The Department of State shall work with partner countries receiving peacekeeping training assistance to prioritize the integration, training, and deployment of qualified female peacekeepers in peace operations. The Department of State shall work with partner countries receiving peacekeeping training assistance to prioritize the employment, development, and integration of female peacekeeping trainers.

(b)

United Nations peacekeeping missions

Through the United States Mission to the United Nations, the Department of State shall promote an increase in the recruitment, retention, and leadership roles of female personnel assigned to United Nations peacekeeping missions.

(c)

Increased deployment of female peacekeepers

The Department of State may work with partner countries receiving United States peacekeeping training assistance to double the number of qualified women deployed to peace operations not later than 5 years after the date of the enactment of this Act.

7.

Law enforcement

(a)

Participation requirement

The Department of State shall establish female participation requirements for its police training programs and work with partner countries to ensure that women account for not less than 10 percent of nominees for United States-funded police training programs.

(b)

Communication of requirement

The Department shall make explicit its priority to increase the participation of women in the design and implementation of all police training programs.

8.

Monitoring and evaluation

The Secretary of State, the Secretary of Defense, and representatives of other relevant Federal agencies and departments, as appropriate, shall develop a plan for the monitoring and independent evaluation of programs, projects, and activities carried out under this Act.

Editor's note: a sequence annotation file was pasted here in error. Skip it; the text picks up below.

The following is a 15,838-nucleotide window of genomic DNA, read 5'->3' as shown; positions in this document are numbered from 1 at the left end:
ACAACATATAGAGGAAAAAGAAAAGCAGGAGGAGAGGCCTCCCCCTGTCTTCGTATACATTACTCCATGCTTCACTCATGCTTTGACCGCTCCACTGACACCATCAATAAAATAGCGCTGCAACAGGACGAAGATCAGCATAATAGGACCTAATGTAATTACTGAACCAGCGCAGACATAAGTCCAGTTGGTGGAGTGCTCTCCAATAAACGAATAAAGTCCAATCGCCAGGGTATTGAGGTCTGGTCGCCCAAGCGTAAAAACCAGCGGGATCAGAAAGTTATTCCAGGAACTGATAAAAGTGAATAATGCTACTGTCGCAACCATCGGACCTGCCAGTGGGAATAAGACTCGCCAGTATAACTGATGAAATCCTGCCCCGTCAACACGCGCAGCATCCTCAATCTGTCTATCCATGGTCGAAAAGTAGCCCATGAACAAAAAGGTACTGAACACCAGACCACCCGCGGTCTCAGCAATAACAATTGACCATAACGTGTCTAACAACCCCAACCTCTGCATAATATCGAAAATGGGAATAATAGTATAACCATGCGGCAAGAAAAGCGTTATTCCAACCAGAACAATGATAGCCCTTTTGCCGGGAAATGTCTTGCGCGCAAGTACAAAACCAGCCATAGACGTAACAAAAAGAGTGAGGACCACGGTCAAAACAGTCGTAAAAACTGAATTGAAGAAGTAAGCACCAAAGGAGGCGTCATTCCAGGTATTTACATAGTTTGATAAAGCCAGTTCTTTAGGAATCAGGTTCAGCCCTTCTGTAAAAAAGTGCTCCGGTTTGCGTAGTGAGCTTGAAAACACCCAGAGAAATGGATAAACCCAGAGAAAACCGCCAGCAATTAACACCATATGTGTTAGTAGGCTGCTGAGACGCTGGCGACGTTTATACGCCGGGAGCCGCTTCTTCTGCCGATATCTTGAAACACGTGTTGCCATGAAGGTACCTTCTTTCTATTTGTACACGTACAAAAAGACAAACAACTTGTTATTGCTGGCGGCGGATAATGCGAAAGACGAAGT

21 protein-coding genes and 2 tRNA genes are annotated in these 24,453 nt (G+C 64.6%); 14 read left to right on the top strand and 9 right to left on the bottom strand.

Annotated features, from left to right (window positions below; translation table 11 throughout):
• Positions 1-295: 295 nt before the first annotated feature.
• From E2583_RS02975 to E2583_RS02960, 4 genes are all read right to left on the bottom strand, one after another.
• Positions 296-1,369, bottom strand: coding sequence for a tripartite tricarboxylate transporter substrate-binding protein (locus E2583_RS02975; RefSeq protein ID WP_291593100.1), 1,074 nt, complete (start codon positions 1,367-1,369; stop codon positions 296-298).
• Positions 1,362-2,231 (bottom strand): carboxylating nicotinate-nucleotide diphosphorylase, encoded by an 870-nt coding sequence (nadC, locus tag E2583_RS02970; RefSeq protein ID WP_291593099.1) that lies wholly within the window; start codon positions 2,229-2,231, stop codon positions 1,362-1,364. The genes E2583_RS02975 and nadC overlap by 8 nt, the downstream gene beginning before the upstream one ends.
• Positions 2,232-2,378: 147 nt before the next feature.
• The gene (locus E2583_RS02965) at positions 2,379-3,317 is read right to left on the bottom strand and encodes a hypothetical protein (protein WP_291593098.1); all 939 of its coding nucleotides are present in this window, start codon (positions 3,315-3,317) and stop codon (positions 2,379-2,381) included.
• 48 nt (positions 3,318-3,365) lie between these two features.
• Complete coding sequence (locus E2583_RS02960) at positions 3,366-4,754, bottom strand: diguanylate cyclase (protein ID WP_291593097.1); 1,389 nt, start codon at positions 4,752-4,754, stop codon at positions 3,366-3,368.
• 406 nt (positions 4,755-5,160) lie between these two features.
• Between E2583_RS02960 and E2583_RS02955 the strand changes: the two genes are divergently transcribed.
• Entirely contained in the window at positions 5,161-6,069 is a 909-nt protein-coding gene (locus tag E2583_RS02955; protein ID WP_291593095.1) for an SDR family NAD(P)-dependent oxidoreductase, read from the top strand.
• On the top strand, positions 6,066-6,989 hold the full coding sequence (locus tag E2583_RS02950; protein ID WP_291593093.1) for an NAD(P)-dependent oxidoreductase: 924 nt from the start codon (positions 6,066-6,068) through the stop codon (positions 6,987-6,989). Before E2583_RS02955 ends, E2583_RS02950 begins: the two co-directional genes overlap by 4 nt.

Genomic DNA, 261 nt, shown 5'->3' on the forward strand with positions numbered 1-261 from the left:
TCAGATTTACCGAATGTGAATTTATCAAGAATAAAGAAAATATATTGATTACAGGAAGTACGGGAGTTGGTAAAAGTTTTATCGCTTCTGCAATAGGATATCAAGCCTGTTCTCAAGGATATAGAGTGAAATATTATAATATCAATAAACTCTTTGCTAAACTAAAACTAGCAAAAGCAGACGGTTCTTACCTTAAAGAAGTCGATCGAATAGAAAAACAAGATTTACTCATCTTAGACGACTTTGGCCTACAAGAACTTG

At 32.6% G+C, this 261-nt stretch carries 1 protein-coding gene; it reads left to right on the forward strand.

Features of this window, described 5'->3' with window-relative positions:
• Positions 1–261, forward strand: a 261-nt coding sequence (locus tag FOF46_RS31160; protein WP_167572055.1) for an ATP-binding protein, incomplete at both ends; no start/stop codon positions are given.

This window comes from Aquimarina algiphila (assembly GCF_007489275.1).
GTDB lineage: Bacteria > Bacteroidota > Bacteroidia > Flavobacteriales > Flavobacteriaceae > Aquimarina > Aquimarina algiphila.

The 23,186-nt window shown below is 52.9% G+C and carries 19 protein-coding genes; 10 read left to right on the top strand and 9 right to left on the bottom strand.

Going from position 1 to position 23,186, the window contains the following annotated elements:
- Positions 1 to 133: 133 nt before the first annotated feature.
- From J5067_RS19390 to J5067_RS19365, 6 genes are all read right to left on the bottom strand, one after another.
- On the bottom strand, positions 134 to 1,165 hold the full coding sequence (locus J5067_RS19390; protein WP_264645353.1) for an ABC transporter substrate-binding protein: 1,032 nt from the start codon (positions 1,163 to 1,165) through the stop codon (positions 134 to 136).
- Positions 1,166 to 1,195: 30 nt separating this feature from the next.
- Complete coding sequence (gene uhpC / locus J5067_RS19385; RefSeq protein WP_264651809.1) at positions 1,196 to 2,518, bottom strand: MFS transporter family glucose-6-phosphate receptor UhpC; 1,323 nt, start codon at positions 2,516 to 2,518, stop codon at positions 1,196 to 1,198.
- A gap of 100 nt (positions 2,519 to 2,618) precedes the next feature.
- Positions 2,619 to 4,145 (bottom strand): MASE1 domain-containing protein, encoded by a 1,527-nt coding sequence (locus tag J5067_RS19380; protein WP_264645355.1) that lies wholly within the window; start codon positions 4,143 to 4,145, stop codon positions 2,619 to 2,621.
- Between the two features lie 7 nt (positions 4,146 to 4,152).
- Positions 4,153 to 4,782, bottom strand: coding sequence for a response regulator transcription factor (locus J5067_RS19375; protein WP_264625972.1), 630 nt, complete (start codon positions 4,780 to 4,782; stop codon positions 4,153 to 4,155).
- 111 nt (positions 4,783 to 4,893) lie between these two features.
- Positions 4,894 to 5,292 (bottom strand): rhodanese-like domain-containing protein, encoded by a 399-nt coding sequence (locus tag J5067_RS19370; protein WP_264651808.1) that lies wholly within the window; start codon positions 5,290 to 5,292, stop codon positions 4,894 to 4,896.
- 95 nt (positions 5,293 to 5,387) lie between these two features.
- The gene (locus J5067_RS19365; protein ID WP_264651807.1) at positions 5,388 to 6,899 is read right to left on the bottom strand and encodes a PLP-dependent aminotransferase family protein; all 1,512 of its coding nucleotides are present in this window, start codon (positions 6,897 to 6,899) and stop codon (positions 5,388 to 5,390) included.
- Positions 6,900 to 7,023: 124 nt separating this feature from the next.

9.

Reporting requirements

(a)

In general

The Secretary of State, in conjunction with the Secretary of Defense, shall designate appropriate officials to brief the appropriate congressional committees, not later than 1 year after the date of the enactment of this Act, on—

(1)

the existing, enhanced, and newly established training carried out pursuant to this Act;

(2)

diplomatic actions undertaken to promote the targets set forth in this Act;

(3)

the guidelines established for overseas United States diplomatic and military personnel to engage with foreign counterparts pursuant to this Act;

(4)

progress towards the targets set forth in this Act; and

(5)

actions to address the structural and systemic barriers to women’s recruitment, retention, and professionalization for the largest recipients of United States security sector assistance.

(b)

Appropriate congressional committees defined

In this section, the term appropriate congressional committees means—

(1)

the Committee on Foreign Relations, the Committee on Armed Services, and the Committee on Appropriations of the Senate; and

(2)

the Committee on Foreign Affairs, the Committee on Armed Services, and the Committee on Appropriations of the House of Representatives.